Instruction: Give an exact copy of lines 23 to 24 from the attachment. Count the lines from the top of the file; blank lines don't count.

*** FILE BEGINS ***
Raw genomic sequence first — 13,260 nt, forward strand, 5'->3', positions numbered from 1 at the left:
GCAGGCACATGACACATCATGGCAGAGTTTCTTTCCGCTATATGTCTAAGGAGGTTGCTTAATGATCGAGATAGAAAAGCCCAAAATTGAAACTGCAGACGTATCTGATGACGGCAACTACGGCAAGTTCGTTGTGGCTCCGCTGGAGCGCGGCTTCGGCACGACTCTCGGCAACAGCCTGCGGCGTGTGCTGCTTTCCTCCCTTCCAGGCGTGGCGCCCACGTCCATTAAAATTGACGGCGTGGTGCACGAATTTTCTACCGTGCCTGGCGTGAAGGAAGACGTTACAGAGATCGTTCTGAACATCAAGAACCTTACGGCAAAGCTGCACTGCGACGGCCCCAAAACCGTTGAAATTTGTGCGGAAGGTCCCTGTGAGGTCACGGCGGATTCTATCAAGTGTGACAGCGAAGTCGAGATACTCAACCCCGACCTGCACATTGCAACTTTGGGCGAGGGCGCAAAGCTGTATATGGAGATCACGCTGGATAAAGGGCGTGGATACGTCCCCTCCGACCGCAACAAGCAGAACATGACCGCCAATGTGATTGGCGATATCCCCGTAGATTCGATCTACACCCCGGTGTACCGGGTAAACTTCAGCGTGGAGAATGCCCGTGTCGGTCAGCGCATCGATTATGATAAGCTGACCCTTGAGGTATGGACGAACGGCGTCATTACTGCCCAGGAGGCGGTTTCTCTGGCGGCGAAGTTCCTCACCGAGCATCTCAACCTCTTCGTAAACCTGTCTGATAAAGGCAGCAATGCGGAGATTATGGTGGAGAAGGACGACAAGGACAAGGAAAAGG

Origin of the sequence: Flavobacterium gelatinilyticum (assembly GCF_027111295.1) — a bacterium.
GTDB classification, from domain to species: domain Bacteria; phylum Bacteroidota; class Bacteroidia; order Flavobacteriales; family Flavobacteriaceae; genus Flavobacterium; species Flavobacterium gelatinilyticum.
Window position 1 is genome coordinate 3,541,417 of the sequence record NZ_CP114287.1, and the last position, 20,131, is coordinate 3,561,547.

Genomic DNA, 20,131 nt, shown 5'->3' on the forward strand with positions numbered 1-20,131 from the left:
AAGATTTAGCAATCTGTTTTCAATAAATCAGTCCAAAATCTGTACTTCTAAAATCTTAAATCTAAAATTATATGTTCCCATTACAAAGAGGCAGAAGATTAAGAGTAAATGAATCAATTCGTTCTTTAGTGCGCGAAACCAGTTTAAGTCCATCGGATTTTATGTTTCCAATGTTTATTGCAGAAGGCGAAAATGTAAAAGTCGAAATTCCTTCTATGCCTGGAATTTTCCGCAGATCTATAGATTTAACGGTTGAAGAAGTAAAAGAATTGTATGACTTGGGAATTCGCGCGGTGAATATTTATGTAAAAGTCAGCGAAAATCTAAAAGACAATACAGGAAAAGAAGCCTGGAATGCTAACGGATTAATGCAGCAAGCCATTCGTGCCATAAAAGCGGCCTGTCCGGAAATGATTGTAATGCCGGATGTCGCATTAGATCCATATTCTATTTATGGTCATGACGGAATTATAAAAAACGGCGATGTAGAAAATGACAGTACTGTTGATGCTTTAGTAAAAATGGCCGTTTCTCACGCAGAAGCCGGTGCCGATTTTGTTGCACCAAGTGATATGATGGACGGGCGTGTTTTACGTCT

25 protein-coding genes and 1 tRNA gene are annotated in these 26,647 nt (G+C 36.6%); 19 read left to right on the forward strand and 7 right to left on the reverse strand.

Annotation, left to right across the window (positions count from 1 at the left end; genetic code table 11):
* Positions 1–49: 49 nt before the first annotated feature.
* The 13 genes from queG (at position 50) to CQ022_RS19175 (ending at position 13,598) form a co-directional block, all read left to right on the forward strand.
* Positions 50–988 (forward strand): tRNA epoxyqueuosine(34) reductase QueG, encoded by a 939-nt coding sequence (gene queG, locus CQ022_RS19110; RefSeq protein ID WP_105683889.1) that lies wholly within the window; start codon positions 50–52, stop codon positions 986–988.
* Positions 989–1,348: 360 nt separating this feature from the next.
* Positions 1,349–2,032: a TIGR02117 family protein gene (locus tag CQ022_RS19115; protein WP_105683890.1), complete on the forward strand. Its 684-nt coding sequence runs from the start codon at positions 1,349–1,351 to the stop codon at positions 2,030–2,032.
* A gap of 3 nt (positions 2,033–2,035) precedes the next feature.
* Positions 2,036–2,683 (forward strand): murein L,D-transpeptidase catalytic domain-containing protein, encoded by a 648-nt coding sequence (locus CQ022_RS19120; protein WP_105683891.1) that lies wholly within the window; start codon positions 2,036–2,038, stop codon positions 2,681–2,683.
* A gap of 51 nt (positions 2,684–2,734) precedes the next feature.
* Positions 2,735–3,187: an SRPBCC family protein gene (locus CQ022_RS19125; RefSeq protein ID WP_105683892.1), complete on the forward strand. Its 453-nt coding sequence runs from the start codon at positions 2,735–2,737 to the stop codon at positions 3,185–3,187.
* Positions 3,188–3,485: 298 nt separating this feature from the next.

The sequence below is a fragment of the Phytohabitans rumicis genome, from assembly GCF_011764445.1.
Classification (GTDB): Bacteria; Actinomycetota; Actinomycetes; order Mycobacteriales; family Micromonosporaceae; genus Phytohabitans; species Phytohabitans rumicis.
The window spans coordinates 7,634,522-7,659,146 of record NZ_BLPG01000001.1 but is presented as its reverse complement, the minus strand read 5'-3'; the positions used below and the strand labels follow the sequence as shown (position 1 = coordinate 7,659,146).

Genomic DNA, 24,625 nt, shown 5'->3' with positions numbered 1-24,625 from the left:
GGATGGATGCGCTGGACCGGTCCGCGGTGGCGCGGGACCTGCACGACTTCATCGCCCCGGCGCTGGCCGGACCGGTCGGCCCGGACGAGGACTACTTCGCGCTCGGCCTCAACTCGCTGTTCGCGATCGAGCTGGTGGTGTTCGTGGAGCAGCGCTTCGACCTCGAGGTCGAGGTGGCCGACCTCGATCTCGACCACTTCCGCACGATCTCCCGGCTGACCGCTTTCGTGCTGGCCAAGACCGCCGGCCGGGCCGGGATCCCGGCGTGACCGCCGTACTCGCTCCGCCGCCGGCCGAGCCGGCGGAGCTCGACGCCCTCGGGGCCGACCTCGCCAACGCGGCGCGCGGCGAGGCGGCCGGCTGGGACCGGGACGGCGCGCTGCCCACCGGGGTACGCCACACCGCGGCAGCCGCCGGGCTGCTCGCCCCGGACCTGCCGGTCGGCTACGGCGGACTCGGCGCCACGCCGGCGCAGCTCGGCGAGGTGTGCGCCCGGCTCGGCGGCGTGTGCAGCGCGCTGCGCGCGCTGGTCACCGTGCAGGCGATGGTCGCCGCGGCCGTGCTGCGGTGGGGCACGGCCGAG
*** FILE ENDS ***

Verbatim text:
Genomic DNA, 24,625 nt, shown 5'->3' with positions numbered 1-24,625 from the left:
GGATGGATGCGCTGGACCGGTCCGCGGTGGCGCGGGACCTGCACGACTTCATCGCCCCGGCGCTGGCCGGACCGGTCGGCCCGGACGAGGACTACTTCGCGCTCGGCCTCAACTCGCTGTTCGCGATCGAGCTGGTGGTGTTCGTGGAGCAGCGCTTCGACCTCGAGGTCGAGGTGGCCGACCTCGATCTCGACCACTTCCGCACGATCTCCCGGCTGACCGCTTTCGTGCTGGCCAAGACCGCCGGCCGGGCCGGGATCCCGGCGTGACCGCCGTACTCGCTCCGCCGCCGGCCGAGCCGGCGGAGCTCGACGCCCTCGGGGCCGACCTCGCCAACGCGGCGCGCGGCGAGGCGGCCGGCTGGGACCGGGACGGCGCGCTGCCCACCGGGGTACGCCACACCGCGGCAGCCGCCGGGCTGCTCGCCCCGGACCTGCCGGTCGGCTACGGCGGACTCGGCGCCACGCCGGCGCAGCTCGGCGAGGTGTGCGCCCGGCTCGGCGGCGTGTGCAGCGCGCTGCGCGCGCTGGTCACCGTGCAGGCGATGGTCGCCGCGGCCGTGCTGCGGTGGGGCACGGCCGAG